Main Outcomes and Measures  The primary outcomes were annual adult smoking prevalence, smoking-attributable deaths averted, and life-years gained vs the baseline scenario. A baseline scenario assuming no graphic health warnings was compared with expected outcomes of implementing graphic health warnings in 2022 vs 2012. Policy effects were considered under varying assumptions of the association of the policy with smoking initiation and cessation, ranging from most conservative to most optimistic. A maximum smoking reduction scenario in which all smoking would stop by the end of 2022 was evaluated.

    Results  In the baseline scenario, an estimated 13.2 million smoking-attributable deaths would have occurred from 2012 to 2100. Under a maximum smoking-reduction scenario, 5.5 million of these deaths would be averted. Implementation of graphic health warnings from 2022 to 2100 would be associated with 539 000 (range, 275 000-794 000) smoking-attributable deaths averted and 7.9 million (range, 4.0-11.6 million) life-years gained, representing less than 10% of the 5.5 million estimated smoking-attributable deaths averted and 81.8 million life-years gained in the maximum smoking-reduction scenario. Implementation from 2012 to 2100 would be associated with 33.2% (range, 32.9%-33.5%) more deaths averted (718 000; range, 365 000 to 1.1 million) and 42.7% (range, 42.3%-43.1%) more life-years gained (11.2 million; range, 5.7-16.6 million) compared with implementation in 2022.

    Conclusions and Relevance  This decision analytical model estimated that FDA cigarette graphic health warnings, if implemented in 2022, would be associated with public health benefits. The model also estimated that more smoking-attributable deaths would have been averted if the policy had been implemented in 2012. Industry litigation and delays to implementing tobacco regulations may have been harmful for public health.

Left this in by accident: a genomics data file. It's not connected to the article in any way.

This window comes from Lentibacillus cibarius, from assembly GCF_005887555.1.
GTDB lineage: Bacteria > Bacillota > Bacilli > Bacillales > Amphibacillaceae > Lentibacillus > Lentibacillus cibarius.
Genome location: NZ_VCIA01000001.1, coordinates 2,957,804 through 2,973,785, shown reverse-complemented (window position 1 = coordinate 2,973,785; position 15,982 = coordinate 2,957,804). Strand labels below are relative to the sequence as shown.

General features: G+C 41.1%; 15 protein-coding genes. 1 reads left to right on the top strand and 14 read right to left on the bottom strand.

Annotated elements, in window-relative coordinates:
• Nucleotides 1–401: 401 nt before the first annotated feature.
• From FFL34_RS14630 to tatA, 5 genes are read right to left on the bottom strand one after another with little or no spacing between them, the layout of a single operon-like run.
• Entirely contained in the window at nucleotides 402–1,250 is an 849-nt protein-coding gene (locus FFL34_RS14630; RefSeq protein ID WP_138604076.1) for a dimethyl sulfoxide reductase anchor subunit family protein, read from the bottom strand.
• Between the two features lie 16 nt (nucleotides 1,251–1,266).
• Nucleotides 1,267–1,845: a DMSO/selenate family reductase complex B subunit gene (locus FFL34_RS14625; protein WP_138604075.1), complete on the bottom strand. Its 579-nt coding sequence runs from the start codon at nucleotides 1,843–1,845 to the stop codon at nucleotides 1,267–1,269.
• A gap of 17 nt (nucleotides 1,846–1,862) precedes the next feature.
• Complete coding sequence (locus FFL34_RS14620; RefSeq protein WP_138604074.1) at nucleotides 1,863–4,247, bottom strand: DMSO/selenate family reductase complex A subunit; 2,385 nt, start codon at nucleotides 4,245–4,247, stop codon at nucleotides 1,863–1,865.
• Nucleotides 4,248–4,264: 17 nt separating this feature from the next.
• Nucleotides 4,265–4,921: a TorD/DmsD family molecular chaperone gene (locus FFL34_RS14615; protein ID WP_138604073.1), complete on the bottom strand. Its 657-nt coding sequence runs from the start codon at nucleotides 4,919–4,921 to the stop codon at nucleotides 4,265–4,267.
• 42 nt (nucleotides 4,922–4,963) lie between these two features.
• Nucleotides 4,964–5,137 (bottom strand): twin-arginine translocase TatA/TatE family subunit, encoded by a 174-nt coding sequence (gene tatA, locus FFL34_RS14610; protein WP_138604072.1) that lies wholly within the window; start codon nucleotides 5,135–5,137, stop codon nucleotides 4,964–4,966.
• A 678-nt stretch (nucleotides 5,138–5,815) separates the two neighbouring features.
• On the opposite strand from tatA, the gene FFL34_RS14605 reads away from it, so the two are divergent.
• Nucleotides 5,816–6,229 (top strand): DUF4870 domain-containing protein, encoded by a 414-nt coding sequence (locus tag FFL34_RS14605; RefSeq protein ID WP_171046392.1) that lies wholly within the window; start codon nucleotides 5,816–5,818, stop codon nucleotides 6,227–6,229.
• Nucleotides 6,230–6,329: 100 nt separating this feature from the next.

Introduction

    Cigarette health warnings in the US have remained unchanged for the past 35 years, but starting in 2022, pending legal challenges, the US Food and Drug Administration (FDA) will require cigarette manufacturers to display graphic health warnings covering 50% of the front and back of cigarette packages. These warnings will also be required in cigarette advertisements. Cigarette health warnings will feature 1 of 13 graphic images that depict some of the negative health consequences of smoking and brief warning statements (eg, “Smoking causes COPD, a lung disease that can be fatal”).1 The FDA originally planned to implement graphic health warnings in 2012, but tobacco industry litigation and resulting court decisions struck down the initial warnings, delaying implementation.1 Public health organizations and physicians filed a lawsuit against the FDA for these delays, and a court-ordered deadline forced the FDA to finalize new graphic health warnings nearly a decade later.2 The tobacco industry has also issued repeated legal challenges to the revised warning designs, and the implementation date is contingent on further court rulings.

    Previous estimates of the potential population health benefits of graphic health warnings in the US were based on smoking prevalence trends through 2016.3 Since then, the prevalence of smoking—especially among youths and young adults—has decreased more than expected.4,5 Recent shifts in smoking trends may affect the outcomes associated with new regulations, including graphic health warnings. Past estimates also have not separately evaluated the outcomes for specific birth cohorts. This study used a simulation model to estimate smoking prevalence and mortality outcomes associated with graphic health warnings in the US under the planned policy for 2022 and compared these with estimated outcomes if the policy had been implemented in 2012.